International Women’s Day 2021- Brand Engagement and Campaign Successes and Fails

Image: Ted Ed.

Firstly… Happy International Women’s Day!

I thought, for today’s blog, I would do something a little bit different to usual and share my personal favourite and least favourite International Women’s Day 2021 campaigns.

Whilst reading about many amazing and inspiring women on social media over the course of today, it has been evident that many brands and organisations have also been trying to engage with International Women’s Day, with varying success.

Burger King’s controversial International Women’s Day Campaign. Image: Twitter.

The first campaign, which one could argue has been the most controversial today, was Burger King’s “women belong in the kitchen” Tweet (pictured above). Shock was the clear motive behind this Tweet, to encourage Twitter users to actually read the whole Twitter thread which highlighted gender inequality within the chef profession, and detailed Burger King’s new scholarship programme aiding females’ progression within the industry. However shock, and horror, was provoked by this ill-judged campaign, with many Twitter users expressing their anger at Burger King’s mistake. It is understandable that Burger King were using a shock factor to draw attention to gender inequality within the industry,  however this was evidently not the way to go about it.

Shockingly, the initial, controversial Tweet gained significantly more likes than the subsequent Tweets on the thread which were discussing gender inequality issues within the industry- at time of writing, the “women belong in the kitchen” tweet has gained 544,000 likes, whereas the gender inequality tweet gained 117,000 and the final tweet about the scholarship programme gained 73,000 likes. Does this show that Burger King’s intention to address gender inequality has actually been unsuccessful, and this campaign has actually just encouraged people to talk about Burger King as a brand? I am sure Burger King did not expect this campaign to backfire in such a way, however was it really wise for them to this? They are not new to Twitter, and therefore should have considered that Tweets further down the thread may not have been read if users had only seen the initial tweet on their newsfeeds.

Burger King’s defence of their campaign. Image: Twitter.

Obviously, Burger King were not intent on using International Women’s Day to fuel gender stereotyping, in fact they were trying to do the opposite and contribute towards increasing gender equality within their industry. After calls to delete the Tweet, their response defended their campaign (pictured above), and illustrated their somewhat controversial idea had worked to spark a discussion about gender inequality within their industry. Burger King’s heart may have been in the right place, and it is great that they are using a global event to illustrate what they are doing to improve gender inequality within their organisation. Surely, though, there was a much better way for Burger King to highlight the very important issue they were trying to raise, without offending many Twitter users and sparking a negative debate about gender. After all, isn’t International Women’s Day about celebrating women, and promoting gender equality, not bringing up outdated and offensive stereotypes?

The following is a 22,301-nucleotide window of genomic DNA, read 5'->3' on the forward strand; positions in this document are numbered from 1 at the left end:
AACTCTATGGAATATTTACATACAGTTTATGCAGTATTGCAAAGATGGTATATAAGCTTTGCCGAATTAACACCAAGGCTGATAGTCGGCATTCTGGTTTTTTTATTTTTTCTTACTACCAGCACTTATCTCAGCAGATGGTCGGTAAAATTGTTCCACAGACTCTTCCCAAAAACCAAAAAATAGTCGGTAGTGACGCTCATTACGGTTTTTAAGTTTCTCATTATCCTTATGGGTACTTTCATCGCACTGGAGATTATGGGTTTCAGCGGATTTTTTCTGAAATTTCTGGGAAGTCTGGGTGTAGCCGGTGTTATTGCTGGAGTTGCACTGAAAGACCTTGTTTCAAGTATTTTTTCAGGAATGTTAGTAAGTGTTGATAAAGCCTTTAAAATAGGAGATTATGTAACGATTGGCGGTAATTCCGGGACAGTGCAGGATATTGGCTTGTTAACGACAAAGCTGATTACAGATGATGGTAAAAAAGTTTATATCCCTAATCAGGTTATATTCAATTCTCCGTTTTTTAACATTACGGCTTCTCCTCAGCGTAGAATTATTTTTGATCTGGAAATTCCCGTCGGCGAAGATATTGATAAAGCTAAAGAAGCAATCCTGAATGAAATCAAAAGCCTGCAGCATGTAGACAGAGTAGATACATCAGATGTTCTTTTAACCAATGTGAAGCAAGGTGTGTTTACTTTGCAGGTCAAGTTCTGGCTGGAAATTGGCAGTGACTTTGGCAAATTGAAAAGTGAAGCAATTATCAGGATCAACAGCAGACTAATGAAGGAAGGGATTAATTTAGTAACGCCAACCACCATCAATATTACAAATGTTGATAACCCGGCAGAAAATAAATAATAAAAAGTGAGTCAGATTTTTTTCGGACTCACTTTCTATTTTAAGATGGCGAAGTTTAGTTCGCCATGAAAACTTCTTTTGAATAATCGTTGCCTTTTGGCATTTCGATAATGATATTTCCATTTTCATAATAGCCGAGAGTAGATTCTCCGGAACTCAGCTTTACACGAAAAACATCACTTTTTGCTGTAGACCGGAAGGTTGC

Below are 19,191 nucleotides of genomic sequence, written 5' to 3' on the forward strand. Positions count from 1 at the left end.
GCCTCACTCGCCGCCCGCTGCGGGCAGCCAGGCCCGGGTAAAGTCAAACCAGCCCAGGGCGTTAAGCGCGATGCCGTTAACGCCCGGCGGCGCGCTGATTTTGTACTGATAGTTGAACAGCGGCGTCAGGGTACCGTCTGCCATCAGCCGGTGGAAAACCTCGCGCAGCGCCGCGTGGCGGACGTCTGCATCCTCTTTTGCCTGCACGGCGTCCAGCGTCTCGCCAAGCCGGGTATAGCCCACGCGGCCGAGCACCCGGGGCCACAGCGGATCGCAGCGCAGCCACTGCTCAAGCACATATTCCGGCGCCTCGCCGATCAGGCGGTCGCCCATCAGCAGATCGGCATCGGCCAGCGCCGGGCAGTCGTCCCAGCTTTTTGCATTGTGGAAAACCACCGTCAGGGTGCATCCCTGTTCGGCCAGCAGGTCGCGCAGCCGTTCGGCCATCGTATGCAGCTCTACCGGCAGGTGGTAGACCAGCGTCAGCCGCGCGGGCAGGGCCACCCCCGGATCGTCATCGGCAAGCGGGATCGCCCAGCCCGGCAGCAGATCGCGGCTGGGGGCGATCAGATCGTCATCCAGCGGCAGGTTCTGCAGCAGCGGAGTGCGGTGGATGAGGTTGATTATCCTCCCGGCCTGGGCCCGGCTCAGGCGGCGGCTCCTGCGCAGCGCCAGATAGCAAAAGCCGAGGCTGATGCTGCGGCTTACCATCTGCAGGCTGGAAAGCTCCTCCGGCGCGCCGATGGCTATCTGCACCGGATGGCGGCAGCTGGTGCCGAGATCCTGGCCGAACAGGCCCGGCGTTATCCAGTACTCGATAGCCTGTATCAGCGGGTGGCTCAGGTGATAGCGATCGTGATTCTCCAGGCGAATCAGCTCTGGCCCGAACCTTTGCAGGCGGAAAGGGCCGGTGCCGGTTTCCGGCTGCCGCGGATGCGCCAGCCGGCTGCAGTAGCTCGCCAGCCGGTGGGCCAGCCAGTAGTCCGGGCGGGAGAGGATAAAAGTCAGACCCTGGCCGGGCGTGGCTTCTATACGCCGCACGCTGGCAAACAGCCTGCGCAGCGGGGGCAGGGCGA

Williams’ International Women’s Day campaign. Image: Twitter.

One organisation who I feel have created a successful campaign this International Women’s Day is Formula 1 team, Williams (pictured above). Williams have historically been unique in paving the way for tacking gender inequality in a male-dominated sport, with Williams having had a female deputy team principle, Claire Williams, up until last season. In 2014, Susie Wolff, Williams’ former test driver, was the first woman since 1992 to compete in a Formula 1 weekend and Williams’ current development driver, Jamie Chadwick, won the first series of the W Series in 2019. Although much more needs to be, and will be, done to improve gender equality within Formula 1 in particular, Williams are challenging stereotypes within the industry and promoting change for the better. Their International Women’s Day campaign recognised the need to tackle gender inequality within the sport and showcased Williams’ collective support of and pledge to #ChooseToChallenge (the official theme of International Women’s Day 2021). I feel the real success of this campaign was using testimonials from employees, as it demonstrated a collective passion to tackle gender inequality within the team. Furthermore, their call to do “so much more” is all the more meaningful, given Williams’ dedication to empowering women within Formula 1.  

Williams’ commitment to empowering women in motorsport. Image: Twitter.

Although both campaigns were trying to raise awareness of the prevalence of gender inequality within their respective industries, Burger King and Williams took two very different approaches, with varying success. As you are probably aware from seeing the various International Women’s Day posts first-hand on social media, today is the day for celebrating women, and highlighting what needs to be done to tackle social issues like gender inequality and the gender pay gap. However, using shock tactics and ill-judged ‘humour’ by tweeting an outdated gender stereotype really isn’t going to help with celebrating women and tackling issues women face… and judging by the comments Burger King have received on Twitter, they may pay the price in the coming days with fewer sales.

What do you think to this year’s International Women’s Day campaigns- do you know of any campaigns that you feel have been hugely successful or unsuccessful? Also, do you think that Burger King’s campaign was ill-judged, or do you think it was actually successful in drawing attention to gender inequality despite its controversy?

Thank you for reading!  

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